What follows is going to be at least technically spoiler-free, since I’m not going to describe the scene, but if you’d like to go into the episode completely free of information you should look away. But basically it’s a moment of sudden and surprising violence involving one of the central characters.

The scene was interesting to me for a couple of reasons. One was how brilliantly orchestrated it was. Despite all the scheming and mind games part of the strength of this season of Breaking Bad has been the growing sense of chaos surrounding Walt, and the manner in which his actions have disrupted the operations not just of his family but Gus and the cartels in increasingly dangerous and unpredictable ways. Certainly it’s been difficult not to be aware of the steady escalation of the risk to Gus and his operations as the DEA (or at least Hank) gradually became aware of the possibility that Gus might not be quite what he seems to be.  Yet as the final episode revealed, the season has also been incredibly tightly plotted, not just in the narrow sense of Walt having a plan, but in the larger, narrative sense of tracing out arcs and story lines that converge in a manner that’s both inevitable and surprising (to borrow Cocteau’s formulation).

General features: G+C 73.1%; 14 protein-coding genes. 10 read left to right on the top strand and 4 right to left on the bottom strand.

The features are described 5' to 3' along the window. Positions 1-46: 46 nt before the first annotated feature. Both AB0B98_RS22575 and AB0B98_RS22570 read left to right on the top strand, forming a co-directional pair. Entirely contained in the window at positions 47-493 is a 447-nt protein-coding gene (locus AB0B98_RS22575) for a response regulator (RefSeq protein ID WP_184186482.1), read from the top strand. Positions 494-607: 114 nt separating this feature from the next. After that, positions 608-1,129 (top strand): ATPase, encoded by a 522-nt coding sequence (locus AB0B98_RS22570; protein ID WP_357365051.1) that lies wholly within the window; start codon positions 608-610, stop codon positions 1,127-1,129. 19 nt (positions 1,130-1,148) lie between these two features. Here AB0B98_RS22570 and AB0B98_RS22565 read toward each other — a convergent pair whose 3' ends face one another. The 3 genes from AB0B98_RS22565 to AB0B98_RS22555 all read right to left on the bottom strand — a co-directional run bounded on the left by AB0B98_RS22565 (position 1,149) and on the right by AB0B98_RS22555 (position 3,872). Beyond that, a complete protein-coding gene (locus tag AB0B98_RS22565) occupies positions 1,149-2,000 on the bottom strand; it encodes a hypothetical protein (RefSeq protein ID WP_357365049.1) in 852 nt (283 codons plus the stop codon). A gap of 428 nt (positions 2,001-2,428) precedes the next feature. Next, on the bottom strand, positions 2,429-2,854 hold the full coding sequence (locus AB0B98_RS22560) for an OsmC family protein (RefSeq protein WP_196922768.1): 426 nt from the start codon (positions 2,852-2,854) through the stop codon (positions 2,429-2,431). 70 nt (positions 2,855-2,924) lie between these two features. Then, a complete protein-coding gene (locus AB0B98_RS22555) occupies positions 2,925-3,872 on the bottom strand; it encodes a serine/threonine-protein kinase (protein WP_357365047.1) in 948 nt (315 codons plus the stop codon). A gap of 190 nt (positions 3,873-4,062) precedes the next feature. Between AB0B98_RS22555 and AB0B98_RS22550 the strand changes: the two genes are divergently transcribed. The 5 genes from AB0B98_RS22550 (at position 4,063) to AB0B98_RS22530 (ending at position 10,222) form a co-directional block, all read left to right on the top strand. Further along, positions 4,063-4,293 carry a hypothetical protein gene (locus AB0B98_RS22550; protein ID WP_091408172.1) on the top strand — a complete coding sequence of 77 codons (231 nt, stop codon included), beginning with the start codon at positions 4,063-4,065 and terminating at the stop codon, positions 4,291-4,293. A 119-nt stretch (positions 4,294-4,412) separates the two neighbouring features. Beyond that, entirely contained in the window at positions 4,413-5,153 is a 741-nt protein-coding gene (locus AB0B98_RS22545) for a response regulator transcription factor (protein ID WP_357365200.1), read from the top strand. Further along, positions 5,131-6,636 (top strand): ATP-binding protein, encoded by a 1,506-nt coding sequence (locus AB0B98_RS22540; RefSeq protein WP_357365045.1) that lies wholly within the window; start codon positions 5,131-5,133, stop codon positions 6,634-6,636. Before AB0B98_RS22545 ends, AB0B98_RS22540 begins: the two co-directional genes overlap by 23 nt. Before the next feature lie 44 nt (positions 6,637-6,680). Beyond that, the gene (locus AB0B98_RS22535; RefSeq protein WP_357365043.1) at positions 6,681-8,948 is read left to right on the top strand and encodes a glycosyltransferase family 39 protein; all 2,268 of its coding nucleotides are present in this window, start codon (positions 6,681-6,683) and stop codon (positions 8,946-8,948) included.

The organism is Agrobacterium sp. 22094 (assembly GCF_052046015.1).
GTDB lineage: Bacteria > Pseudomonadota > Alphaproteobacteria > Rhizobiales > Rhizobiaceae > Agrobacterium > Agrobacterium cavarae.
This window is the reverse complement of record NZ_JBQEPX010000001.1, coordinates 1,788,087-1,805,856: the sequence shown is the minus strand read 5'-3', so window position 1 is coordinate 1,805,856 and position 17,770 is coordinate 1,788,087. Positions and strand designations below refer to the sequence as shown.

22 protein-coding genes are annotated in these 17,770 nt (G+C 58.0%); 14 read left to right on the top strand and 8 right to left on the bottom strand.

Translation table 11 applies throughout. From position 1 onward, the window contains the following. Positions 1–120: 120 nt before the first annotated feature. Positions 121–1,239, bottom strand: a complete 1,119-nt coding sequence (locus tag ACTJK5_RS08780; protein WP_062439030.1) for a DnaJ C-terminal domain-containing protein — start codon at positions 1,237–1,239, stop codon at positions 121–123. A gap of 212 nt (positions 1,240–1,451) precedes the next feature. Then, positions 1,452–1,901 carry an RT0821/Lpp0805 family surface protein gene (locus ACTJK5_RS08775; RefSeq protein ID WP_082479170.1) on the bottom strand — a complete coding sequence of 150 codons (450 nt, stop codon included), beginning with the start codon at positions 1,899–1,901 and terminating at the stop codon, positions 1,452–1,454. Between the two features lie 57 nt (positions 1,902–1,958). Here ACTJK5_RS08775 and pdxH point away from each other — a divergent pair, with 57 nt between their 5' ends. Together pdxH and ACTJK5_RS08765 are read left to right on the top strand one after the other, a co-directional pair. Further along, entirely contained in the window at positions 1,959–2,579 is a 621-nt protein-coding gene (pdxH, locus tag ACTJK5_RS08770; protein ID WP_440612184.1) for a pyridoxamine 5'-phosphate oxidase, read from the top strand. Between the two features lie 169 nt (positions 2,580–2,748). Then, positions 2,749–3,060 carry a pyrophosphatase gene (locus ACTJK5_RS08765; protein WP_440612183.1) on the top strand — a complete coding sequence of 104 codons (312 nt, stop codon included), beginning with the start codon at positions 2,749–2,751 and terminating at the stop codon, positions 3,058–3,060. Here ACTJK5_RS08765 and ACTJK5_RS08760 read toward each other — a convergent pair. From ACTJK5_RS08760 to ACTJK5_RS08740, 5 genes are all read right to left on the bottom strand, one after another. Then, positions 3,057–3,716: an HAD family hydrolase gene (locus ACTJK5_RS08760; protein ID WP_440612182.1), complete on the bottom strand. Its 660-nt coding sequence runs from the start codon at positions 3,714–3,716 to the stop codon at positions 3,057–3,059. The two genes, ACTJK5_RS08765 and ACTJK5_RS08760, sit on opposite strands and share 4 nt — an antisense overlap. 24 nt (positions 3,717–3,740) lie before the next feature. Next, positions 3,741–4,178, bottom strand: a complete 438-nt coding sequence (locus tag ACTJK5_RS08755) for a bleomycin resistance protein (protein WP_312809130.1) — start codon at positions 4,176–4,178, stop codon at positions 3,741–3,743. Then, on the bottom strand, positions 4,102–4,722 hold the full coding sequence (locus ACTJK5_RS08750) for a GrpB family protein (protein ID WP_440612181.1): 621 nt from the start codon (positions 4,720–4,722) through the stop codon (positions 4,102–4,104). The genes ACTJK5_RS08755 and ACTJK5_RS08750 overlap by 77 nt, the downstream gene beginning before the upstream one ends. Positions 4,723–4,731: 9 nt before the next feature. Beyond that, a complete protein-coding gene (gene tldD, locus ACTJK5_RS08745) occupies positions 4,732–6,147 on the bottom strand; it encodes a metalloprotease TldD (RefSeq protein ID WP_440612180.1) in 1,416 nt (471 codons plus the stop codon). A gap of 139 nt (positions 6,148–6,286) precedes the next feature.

But what also struck me was the sheer delight of the moment I’m talking about. When it came I quite literally jumped in the air and cried out, not once but twice. And despite the absolute horror of what had happened my reaction wasn’t disgust, it was exultation.